“Tricky Dick's was my practical education, hiring and firing staff, dealing with the mentally insane, people with names like Bronco John and Burned-out Paul.   Tim Hardin, the folksinger, was living in a squat around the corner, down-and-out, a recovering heroin addict.  He’d come in and sing If I Were a Carpenter for his dinner, and he’d make up new lyrics extemporaneously, and customers, who had no idea he had written the song, would try to correct him." 

"So you dealt with all sorts of people?" said John H.

"On-the-job psychology and sociology.  Later, on the basis of this life experience, I managed to weasel my way into a graduate program." 

"Of course," said John H, much amused, mind boggled, and no doubt thinking, this will keep the security-checkers busy.  "Where?" 

"The University of Southern California did a master's program in international relations, which they ran out of the U.S. Navy’s Europe headquarters in London.  I took a couple of courses, some field trips:  NATO and the EEC in Brussels, OECD in Paris, and the U.S. Army Russian Institute in Garmisch. 

"Anyway, my family's cake business finally moved to a factory, so we folded Tricky Dick's when our lease ran out in 1978.  I started writing for a folksy expatriate newspaper called The American that catered to Americans living in the UK."

"But how did you get into journalism without any training?"  John H scratched his head. 

"Same way I got into the restaurant business:  spontaneity.  You ever heard of Bilderberg?" 

Like most other people, he had not.




















"While I was at American University I wrote a term paper on this group of so-called power-brokers.  When I got back to London, I rewrote it, submitted my piece to a magazine called Verdict.  They bought it, published it, and when I saw my scribing in print, even though the editors stole my byline, I wanted to become a journalist.  My breakthrough came when I infiltrated the Ku Klux Klan."

John H put his pen down and shook his head, incredulous.  "Tell me about that." 

"The KKK was trying to establish a branch, what they call Klavern, in the UK.  I penetrated their operation so well, the Imperial Wizard from South Carolina appointed me its leader.  I sold it to the Sunday People, a high-circulation UK tabloid, and we lured all the British Klan recruits to a London hotel, photographed and tape-recorded them saying horrible things about what wanted to do in Britain, like tar and feather inter-racial couples."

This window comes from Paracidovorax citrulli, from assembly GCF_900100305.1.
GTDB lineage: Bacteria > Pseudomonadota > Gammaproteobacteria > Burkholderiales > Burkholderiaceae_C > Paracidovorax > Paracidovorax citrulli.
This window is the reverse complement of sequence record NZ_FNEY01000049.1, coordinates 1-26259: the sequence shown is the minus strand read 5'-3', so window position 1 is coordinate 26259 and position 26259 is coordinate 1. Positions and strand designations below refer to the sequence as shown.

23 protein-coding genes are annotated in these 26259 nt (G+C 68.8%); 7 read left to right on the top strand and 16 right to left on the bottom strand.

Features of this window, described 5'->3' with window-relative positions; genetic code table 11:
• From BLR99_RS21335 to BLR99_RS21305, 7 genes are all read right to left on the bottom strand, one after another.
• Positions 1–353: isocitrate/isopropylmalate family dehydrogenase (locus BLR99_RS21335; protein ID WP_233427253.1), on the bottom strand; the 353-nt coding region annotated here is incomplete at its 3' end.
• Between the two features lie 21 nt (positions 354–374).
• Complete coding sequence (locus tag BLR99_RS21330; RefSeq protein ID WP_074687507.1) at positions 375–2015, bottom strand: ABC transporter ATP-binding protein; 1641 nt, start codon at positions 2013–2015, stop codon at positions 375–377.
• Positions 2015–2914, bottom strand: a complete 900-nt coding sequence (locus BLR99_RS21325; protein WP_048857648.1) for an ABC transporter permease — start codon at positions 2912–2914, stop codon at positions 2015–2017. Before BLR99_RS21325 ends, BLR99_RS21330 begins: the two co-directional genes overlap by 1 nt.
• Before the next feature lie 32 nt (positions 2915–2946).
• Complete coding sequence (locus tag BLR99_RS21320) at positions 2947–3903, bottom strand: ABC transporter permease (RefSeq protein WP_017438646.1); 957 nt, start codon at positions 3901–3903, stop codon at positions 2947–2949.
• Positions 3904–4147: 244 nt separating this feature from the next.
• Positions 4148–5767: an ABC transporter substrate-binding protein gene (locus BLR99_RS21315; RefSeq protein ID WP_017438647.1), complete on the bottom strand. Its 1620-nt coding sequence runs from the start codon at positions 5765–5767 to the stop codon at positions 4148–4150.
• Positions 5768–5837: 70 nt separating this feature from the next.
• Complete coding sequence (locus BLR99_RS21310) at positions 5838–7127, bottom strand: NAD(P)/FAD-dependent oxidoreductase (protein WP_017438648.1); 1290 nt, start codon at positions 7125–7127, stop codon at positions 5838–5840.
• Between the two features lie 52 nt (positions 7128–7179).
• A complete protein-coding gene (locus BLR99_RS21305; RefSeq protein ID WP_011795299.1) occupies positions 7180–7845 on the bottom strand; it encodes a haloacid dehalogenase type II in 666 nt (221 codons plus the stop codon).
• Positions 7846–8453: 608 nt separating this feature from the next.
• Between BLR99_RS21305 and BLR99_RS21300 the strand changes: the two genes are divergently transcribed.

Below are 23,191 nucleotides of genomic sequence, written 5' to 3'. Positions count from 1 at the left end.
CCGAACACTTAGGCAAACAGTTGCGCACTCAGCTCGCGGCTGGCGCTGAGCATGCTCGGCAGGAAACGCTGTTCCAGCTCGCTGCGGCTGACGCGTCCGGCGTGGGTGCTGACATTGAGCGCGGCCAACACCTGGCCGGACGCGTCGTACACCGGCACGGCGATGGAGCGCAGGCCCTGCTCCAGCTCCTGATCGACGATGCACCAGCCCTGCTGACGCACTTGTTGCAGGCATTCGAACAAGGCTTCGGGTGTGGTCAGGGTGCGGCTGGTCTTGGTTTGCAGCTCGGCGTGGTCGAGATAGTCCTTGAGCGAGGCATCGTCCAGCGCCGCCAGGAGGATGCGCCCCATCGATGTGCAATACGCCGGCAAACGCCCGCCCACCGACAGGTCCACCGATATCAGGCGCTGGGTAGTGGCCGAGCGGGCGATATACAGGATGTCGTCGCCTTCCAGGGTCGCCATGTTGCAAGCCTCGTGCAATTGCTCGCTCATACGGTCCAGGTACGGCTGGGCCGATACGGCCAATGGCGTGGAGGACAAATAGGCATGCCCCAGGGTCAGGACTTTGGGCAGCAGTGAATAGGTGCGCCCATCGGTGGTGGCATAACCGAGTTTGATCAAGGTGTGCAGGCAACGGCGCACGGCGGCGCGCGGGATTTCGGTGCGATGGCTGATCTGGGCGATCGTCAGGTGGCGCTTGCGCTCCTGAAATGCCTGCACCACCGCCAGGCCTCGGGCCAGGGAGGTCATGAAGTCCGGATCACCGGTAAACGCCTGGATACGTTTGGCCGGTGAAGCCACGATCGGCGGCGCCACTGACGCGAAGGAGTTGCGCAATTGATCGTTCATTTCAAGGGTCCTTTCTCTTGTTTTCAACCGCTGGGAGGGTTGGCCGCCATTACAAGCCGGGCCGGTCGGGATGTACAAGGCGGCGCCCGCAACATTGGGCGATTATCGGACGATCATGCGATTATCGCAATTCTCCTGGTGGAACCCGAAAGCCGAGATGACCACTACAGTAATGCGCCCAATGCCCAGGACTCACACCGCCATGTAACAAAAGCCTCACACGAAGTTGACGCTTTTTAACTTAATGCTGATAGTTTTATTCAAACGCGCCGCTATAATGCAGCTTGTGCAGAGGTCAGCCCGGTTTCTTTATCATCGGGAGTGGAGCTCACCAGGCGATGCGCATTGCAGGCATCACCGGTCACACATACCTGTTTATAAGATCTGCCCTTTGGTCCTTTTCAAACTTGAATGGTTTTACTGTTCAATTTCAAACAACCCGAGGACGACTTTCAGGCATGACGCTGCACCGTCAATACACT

John H scribbled with gusto.  “Go on.”

"The Klan’s Imperial Wizard, Bob Scoggin, was impressed by my progress and decided I had to visit him in South Carolina and get naturalized, his term for initiation, to make it official.  So I, and two reporters from the Sunday People, fly to Spartanburg, South Carolina, check into a Days Inn motel near the interstate.  A welcoming committee drives us to Scoggin’s ranch house, pick-up trucks everywhere.  They guide us into his dark garage, point us up a creaky staircase.   At the top, I knock a closed door.  Scoggin’s opens, and he’s decked out in a gold satin robe and hood. He beckons us into his Klan den, with black-light Klan posters hanging on the walls, illuminated with fluorescent black-light.  First he takes us for 20 bucks each, membership dues.  Then he stands us near his altar:  a table draped with an American flag, an unsheathed sword and a Bible opened to Corinthians 12.  Finally, he ushers in a bunch of robed Klansmen and women to form a semi-circle around us.  Thus begins a thirty-minute ceremony during which the Imperial Wizard taps our shoulders with his sword and anoints us with holy water.   At the very end, Scoggin’s points to a snakeskin nailed to the wall and says,  ‘I got that rattlesnake before it got me and that’s what you’ve got to do with Klan traitors.’   Then they bring out a tape measure.”

“A tape measure?”

“To size us for up for our robes and hoods.”

John H grinned, shaking his head.  “Tell me more.”

“We spend a week there, attending meetings, handling illegal weapons.  On the last day of our visit, Imperial Wizard Scoggin takes us on a tour of the Blue Ridge Mountains on our way to a tri-state KKK rally in North Carolina.  I’m driving our rental car, with Scoggin in the front passenger seat and the two reporters sitting in back.  

“I’m using an alias with the Klan.  My only genuine ID is my UK driver’s license, which I’d packed with my clothes in the trunk.  We do our little tour, Scoggin introduces us to the oldest Klansman in the country, about 92, who looks like the guy holding the pitchfork in Grant Wood’s famous painting, American Gothic.  At dusk we cross the border into North Carolina and find the rally site.